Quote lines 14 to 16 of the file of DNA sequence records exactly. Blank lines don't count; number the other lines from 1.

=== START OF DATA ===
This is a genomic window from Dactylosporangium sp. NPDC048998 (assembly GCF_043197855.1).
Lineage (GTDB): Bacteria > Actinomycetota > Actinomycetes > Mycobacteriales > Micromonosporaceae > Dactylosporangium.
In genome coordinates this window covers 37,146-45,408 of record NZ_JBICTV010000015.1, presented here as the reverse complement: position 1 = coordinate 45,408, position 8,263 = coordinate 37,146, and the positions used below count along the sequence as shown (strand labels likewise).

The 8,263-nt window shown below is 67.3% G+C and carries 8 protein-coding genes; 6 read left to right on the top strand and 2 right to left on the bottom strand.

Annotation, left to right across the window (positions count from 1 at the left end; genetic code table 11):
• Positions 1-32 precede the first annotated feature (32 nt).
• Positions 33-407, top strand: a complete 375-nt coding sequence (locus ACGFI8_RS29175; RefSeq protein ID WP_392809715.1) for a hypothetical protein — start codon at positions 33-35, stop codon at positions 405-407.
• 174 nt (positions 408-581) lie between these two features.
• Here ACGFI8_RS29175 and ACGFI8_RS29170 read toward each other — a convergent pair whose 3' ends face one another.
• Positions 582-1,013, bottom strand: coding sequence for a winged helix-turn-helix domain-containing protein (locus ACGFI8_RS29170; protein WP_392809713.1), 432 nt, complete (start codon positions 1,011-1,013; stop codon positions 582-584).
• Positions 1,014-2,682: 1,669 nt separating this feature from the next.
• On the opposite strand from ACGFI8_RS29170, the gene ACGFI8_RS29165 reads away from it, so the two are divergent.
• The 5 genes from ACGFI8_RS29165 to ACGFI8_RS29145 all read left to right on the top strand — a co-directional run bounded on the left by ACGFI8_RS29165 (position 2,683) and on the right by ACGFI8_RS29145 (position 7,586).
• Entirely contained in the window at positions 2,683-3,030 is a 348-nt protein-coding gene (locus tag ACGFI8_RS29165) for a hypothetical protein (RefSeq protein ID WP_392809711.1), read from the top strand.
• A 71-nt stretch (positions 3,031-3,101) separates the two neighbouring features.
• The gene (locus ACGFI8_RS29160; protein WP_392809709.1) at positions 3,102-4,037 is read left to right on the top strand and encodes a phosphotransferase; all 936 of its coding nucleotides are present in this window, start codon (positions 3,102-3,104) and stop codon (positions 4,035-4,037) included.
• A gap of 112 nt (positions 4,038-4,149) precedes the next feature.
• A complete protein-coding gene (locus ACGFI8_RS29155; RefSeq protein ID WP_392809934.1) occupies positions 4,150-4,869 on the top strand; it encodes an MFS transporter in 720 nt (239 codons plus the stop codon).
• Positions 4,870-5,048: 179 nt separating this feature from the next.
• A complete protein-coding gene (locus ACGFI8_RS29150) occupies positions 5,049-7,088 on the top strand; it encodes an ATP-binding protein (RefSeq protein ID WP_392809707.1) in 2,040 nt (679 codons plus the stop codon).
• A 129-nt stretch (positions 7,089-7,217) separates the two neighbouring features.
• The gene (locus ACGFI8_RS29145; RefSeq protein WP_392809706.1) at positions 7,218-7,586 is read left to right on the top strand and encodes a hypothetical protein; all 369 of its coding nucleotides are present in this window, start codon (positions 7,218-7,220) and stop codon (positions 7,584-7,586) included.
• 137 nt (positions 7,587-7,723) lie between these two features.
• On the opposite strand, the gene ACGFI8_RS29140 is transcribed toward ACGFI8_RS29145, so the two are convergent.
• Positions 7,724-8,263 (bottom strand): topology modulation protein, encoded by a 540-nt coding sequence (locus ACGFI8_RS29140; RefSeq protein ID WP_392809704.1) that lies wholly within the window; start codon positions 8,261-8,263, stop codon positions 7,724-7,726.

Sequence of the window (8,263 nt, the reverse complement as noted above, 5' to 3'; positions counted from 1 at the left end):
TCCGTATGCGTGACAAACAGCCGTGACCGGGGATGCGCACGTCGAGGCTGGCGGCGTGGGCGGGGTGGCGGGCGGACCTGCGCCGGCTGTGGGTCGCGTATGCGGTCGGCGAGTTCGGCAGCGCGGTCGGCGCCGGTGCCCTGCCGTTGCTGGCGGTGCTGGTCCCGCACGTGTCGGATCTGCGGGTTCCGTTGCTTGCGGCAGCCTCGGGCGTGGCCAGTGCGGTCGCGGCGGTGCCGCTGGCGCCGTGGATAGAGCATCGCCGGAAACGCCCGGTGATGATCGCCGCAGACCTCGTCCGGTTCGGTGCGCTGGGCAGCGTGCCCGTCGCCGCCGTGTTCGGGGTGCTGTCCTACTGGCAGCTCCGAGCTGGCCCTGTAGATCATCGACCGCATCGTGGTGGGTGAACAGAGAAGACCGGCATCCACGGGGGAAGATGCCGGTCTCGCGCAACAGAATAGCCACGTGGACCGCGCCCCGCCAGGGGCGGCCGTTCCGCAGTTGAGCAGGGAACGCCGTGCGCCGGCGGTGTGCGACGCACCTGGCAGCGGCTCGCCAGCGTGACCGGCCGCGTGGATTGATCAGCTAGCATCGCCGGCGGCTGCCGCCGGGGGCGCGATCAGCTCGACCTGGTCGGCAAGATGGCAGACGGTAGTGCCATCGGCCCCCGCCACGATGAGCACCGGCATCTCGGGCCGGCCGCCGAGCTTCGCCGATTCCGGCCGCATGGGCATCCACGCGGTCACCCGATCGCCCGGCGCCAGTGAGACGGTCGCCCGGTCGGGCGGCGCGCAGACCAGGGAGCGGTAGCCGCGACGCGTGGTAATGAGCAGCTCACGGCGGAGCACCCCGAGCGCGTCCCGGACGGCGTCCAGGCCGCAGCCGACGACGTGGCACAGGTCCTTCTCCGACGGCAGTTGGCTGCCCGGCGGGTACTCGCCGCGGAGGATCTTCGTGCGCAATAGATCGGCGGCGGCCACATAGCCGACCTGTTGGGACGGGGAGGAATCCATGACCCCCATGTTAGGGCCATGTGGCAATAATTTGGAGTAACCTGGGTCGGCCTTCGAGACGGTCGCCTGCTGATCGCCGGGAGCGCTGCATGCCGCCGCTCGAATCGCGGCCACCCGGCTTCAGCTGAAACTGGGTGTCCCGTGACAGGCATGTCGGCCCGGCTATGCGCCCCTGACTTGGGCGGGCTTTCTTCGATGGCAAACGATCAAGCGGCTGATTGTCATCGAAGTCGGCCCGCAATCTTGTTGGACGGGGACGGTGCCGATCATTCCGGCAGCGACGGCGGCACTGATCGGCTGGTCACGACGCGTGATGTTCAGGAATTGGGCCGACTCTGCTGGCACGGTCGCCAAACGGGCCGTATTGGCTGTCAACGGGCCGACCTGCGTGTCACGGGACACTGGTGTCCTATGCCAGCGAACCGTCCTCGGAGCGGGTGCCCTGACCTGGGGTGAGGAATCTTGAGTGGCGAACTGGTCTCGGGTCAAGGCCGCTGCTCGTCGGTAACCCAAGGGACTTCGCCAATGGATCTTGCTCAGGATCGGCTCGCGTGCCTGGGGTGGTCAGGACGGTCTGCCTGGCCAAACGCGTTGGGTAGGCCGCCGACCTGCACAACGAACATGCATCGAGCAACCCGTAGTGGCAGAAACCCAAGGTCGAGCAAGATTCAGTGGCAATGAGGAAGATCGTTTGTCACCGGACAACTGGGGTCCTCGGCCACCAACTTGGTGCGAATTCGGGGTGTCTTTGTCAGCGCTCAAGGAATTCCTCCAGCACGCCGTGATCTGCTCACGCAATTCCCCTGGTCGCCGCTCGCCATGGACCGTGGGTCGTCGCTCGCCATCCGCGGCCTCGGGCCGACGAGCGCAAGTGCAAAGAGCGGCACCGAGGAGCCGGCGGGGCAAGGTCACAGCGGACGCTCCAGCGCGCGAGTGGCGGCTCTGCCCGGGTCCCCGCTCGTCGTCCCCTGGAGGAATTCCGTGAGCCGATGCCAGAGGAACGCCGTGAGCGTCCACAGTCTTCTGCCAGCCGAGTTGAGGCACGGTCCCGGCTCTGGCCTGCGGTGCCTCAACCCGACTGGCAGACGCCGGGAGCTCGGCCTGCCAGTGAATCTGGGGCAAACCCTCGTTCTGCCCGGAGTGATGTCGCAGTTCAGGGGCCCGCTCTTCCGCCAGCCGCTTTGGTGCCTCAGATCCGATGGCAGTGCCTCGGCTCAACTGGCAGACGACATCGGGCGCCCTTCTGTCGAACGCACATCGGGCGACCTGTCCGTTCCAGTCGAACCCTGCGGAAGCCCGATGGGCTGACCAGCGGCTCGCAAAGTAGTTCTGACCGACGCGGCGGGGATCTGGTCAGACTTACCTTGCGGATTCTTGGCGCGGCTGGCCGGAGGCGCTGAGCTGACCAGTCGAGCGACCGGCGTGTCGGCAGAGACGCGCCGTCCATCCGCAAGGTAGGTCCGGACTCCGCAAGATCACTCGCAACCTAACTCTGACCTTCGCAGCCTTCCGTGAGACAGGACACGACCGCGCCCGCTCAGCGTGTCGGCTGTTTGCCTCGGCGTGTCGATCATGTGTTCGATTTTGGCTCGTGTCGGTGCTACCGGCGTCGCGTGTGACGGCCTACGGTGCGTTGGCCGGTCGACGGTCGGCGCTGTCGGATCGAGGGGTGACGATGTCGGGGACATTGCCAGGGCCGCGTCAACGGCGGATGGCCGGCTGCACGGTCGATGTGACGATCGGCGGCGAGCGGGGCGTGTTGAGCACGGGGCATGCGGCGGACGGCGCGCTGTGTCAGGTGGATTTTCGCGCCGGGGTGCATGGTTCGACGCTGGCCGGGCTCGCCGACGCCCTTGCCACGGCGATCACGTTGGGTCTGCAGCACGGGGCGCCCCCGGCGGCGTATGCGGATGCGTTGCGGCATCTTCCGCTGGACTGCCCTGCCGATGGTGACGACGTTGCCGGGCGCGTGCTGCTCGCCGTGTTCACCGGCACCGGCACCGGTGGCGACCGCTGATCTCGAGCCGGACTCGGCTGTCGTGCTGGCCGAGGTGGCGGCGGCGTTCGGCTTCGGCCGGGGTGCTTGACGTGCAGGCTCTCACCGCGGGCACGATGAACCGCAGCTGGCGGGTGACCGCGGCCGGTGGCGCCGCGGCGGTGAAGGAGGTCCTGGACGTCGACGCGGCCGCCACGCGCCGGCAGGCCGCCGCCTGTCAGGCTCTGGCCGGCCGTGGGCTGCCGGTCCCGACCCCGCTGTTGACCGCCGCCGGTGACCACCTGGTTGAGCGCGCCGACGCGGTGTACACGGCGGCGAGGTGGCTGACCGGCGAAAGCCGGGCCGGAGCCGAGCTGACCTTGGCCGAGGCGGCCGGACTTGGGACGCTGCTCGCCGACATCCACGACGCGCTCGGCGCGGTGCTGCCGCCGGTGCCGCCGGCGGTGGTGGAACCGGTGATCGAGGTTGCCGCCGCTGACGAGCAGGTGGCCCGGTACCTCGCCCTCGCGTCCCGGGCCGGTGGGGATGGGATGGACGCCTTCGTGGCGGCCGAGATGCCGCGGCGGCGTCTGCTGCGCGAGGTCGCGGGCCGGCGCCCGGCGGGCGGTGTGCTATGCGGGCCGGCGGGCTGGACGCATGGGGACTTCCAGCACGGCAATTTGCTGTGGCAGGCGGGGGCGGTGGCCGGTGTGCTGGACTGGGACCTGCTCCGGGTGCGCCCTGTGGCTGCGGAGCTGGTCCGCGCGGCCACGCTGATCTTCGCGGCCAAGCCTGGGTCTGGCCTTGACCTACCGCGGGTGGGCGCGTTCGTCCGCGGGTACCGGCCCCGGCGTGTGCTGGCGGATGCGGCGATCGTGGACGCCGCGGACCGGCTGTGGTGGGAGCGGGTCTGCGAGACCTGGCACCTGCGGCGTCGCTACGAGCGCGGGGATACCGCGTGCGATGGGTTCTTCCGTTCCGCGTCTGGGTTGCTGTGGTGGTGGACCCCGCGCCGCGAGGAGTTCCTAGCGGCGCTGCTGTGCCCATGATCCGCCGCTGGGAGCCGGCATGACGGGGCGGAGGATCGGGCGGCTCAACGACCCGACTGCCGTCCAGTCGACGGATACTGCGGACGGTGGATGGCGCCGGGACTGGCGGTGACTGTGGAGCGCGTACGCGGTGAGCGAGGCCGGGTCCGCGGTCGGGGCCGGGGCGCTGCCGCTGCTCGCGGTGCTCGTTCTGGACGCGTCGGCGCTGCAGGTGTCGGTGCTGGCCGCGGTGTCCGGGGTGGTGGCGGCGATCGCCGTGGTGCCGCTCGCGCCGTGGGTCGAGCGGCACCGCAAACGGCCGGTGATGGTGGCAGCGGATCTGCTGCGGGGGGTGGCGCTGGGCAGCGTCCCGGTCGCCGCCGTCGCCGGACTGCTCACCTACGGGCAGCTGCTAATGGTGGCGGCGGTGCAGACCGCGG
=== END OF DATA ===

• Entirely contained in the window at positions 2,683-3,030 is a 348-nt protein-coding gene (locus tag ACGFI8_RS29165) for a hypothetical protein (RefSeq protein ID WP_392809711.1), read from the top strand.
• A 71-nt stretch (positions 3,031-3,101) separates the two neighbouring features.
• The gene (locus ACGFI8_RS29160; protein WP_392809709.1) at positions 3,102-4,037 is read left to right on the top strand and encodes a phosphotransferase; all 936 of its coding nucleotides are present in this window, start codon (positions 3,102-3,104) and stop codon (positions 4,035-4,037) included.